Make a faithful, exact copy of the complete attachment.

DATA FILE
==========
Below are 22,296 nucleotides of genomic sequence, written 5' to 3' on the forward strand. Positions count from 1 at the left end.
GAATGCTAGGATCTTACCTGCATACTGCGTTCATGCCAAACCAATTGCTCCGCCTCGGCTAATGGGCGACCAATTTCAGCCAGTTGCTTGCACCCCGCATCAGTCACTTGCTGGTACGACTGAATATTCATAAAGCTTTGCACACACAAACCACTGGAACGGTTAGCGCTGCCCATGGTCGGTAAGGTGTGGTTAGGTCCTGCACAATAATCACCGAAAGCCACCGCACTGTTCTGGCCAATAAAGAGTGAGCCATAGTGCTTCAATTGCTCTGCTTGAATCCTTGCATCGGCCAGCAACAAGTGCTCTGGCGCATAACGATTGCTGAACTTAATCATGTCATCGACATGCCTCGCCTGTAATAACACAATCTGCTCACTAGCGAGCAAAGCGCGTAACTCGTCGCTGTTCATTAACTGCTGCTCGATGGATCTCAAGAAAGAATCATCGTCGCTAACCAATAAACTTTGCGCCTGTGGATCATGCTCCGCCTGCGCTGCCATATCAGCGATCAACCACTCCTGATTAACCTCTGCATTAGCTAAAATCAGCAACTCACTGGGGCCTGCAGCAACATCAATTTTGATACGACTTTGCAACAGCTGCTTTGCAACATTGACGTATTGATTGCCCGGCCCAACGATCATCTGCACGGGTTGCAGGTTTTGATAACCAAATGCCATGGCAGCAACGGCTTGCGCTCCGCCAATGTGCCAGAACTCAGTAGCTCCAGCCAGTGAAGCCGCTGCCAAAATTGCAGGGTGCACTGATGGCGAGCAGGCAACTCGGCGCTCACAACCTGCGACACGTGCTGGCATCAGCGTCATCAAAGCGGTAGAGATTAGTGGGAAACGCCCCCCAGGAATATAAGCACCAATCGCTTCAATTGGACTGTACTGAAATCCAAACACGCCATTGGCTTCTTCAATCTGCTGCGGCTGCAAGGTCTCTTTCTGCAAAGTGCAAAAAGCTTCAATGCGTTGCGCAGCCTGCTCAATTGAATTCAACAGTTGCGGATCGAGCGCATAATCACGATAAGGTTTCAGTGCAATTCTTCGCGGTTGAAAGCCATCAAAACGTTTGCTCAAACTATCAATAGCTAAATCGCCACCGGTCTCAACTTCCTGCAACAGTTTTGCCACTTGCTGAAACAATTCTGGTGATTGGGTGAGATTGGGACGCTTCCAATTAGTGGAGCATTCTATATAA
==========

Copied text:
Below are 22,296 nucleotides of genomic sequence, written 5' to 3' on the forward strand. Positions count from 1 at the left end.
GAATGCTAGGATCTTACCTGCATACTGCGTTCATGCCAAACCAATTGCTCCGCCTCGGCTAATGGGCGACCAATTTCAGCCAGTTGCTTGCACCCCGCATCAGTCACTTGCTGGTACGACTGAATATTCATAAAGCTTTGCACACACAAACCACTGGAACGGTTAGCGCTGCCCATGGTCGGTAAGGTGTGGTTAGGTCCTGCACAATAATCACCGAAAGCCACCGCACTGTTCTGGCCAATAAAGAGTGAGCCATAGTGCTTCAATTGCTCTGCTTGAATCCTTGCATCGGCCAGCAACAAGTGCTCTGGCGCATAACGATTGCTGAACTTAATCATGTCATCGACATGCCTCGCCTGTAATAACACAATCTGCTCACTAGCGAGCAAAGCGCGTAACTCGTCGCTGTTCATTAACTGCTGCTCGATGGATCTCAAGAAAGAATCATCGTCGCTAACCAATAAACTTTGCGCCTGTGGATCATGCTCCGCCTGCGCTGCCATATCAGCGATCAACCACTCCTGATTAACCTCTGCATTAGCTAAAATCAGCAACTCACTGGGGCCTGCAGCAACATCAATTTTGATACGACTTTGCAACAGCTGCTTTGCAACATTGACGTATTGATTGCCCGGCCCAACGATCATCTGCACGGGTTGCAGGTTTTGATAACCAAATGCCATGGCAGCAACGGCTTGCGCTCCGCCAATGTGCCAGAACTCAGTAGCTCCAGCCAGTGAAGCCGCTGCCAAAATTGCAGGGTGCACTGATGGCGAGCAGGCAACTCGGCGCTCACAACCTGCGACACGTGCTGGCATCAGCGTCATCAAAGCGGTAGAGATTAGTGGGAAACGCCCCCCAGGAATATAAGCACCAATCGCTTCAATTGGACTGTACTGAAATCCAAACACGCCATTGGCTTCTTCAATCTGCTGCGGCTGCAAGGTCTCTTTCTGCAAAGTGCAAAAAGCTTCAATGCGTTGCGCAGCCTGCTCAATTGAATTCAACAGTTGCGGATCGAGCGCATAATCACGATAAGGTTTCAGTGCAATTCTTCGCGGTTGAAAGCCATCAAAACGTTTGCTCAAACTATCAATAGCTAAATCGCCACCGGTCTCAACTTCCTGCAACAGTTTTGCCACTTGCTGAAACAATTCTGGTGATTGGGTGAGATTGGGACGCTTCCAATTAGTGGAGCATTCTATATAA